Why the Arctic is warming much faster than the rest of the world


NOS News

  • Heleen Ekker

    editor Climate and Energy

  • Heleen Ekker

    editor Climate and Energy

A major scientific expedition is leaving civilization on Spitsbergen today. A ship carrying fifty scientists leaves for Edgeøya, which lies on the eastern side of the Spitsbergen archipelago. It is the fastest warming place on Earth. While the global temperature has risen by an average of 1.2 degrees, on Edgeøya the increase is an average of 6 degrees. The NOS will report on the expedition in the coming weeks.

Now we answer six questions:

1. Why is the Arctic warming faster than the rest of the world?

That has several causes. Globally, the global temperature has risen by 1.2 degrees since the start of the industrial revolution. But there are major regional differences; the Arctic has warmed two to three times as much. The main cause of warming is the emission of greenhouse gases, but in the Arctic there are other effects as well. One of these is the albedo effect: due to the melting of the floating ice on the sea around the North Pole, the sunlight is reflected less. Instead, the heat goes directly into the sea. The warming of the water leads to the melting of sea ice even faster.


2. How much sea ice has already disappeared?

The ice on the Arctic Ocean decreases in surface area by an average of almost 80,000 square kilometers every year. That is about twice the Netherlands. Since satellite measurements began in 1978, nearly half (45 percent) of the ice surface has disappeared. The thickness of the ice has also decreased considerably. It used to be several meters thick, now it is wafer thin in many places. If you combine thickness and surface, about 75 percent of all sea ice is gone.

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3. Is Arctic Ice Melting Leading to Sea Level Rise?

Not directly. Sea ice floats on water, and when it melts, the amount of water does not increase. There is an indirect effect. Because the disappearance of the sea ice is rapidly warming the region, which means that the land ice in areas such as Greenland, Siberia, Spitsbergen and Canada is also melting. That ice flows to the sea, and that does lead to sea level rise.

4. Will the rapid warming at the Arctic also affect the rest of the world?

Yes. Low-lying areas on Earth are concerned about sea level rise. In addition, warming in the Arctic has consequences for plants and animals in other parts of the world, both on land and in the sea, as well as weather patterns. For example, the warmer winters in the north may also lead to higher winter temperatures here.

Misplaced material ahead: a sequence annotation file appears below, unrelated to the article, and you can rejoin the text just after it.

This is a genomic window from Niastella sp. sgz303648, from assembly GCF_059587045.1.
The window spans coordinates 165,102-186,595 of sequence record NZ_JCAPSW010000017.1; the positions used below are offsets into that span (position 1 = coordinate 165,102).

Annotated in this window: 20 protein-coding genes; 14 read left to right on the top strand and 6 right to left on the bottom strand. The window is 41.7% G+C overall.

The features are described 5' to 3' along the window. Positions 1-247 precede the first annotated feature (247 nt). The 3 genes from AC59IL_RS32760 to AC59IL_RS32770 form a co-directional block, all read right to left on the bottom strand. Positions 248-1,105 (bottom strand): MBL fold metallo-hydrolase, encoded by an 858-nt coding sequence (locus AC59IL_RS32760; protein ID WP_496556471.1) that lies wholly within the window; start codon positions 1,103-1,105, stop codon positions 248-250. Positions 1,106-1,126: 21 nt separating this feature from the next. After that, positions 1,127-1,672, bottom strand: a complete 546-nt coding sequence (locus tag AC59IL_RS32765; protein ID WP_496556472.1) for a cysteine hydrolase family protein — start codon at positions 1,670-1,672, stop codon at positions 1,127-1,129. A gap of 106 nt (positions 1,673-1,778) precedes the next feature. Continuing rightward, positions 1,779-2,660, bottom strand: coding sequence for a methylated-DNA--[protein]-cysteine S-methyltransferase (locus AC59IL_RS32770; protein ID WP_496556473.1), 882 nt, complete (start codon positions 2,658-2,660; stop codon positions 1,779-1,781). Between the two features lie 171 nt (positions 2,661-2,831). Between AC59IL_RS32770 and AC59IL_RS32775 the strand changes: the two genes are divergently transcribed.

5. What will the future bring?

In September 2012, the extent of the ice around the North Pole reached its smallest size yet. There is a chance that this negative record will be broken this year.

Scientists point out that the disappearance of the sea ice could bring about a sudden huge change in temperature. If the air just above the sea ice is regulated to -20 to -30 degrees, as soon as the ice is gone, the temperature rises to around freezing; a sudden rise of tens of degrees.

6. Is it really necessary to go along as NOS, since this leads to extra CO2 emissions?

It is the second time that this special expedition has taken place and since the last time (7 years ago) a lot has happened above the Arctic Circle. Scientists are doing their best to investigate the consequences of warming and – however difficult – to say something about its significance for the future.

The NOS has decided to go along in order to be able to report on the expedition itself and to make the effects of global warming visible itself. The warming is particularly noticeable in the Arctic, which makes it relevant to go back to Spitsbergen now and follow the expedition.

Although there is discussion about it, the NOS has decided to offset the CO2 emissions from the flights of reporter Emil van Oers, climate editor Heleen Ekker and cameraman Geert Kanters.

Want to know more about the trip? Emil van Oers and Heleen Ekker previously answered your questions. Watch the Q&A here:

Q&A about climate change research on Spitsbergen: ‘Ice thickness decreased by 75 percent’



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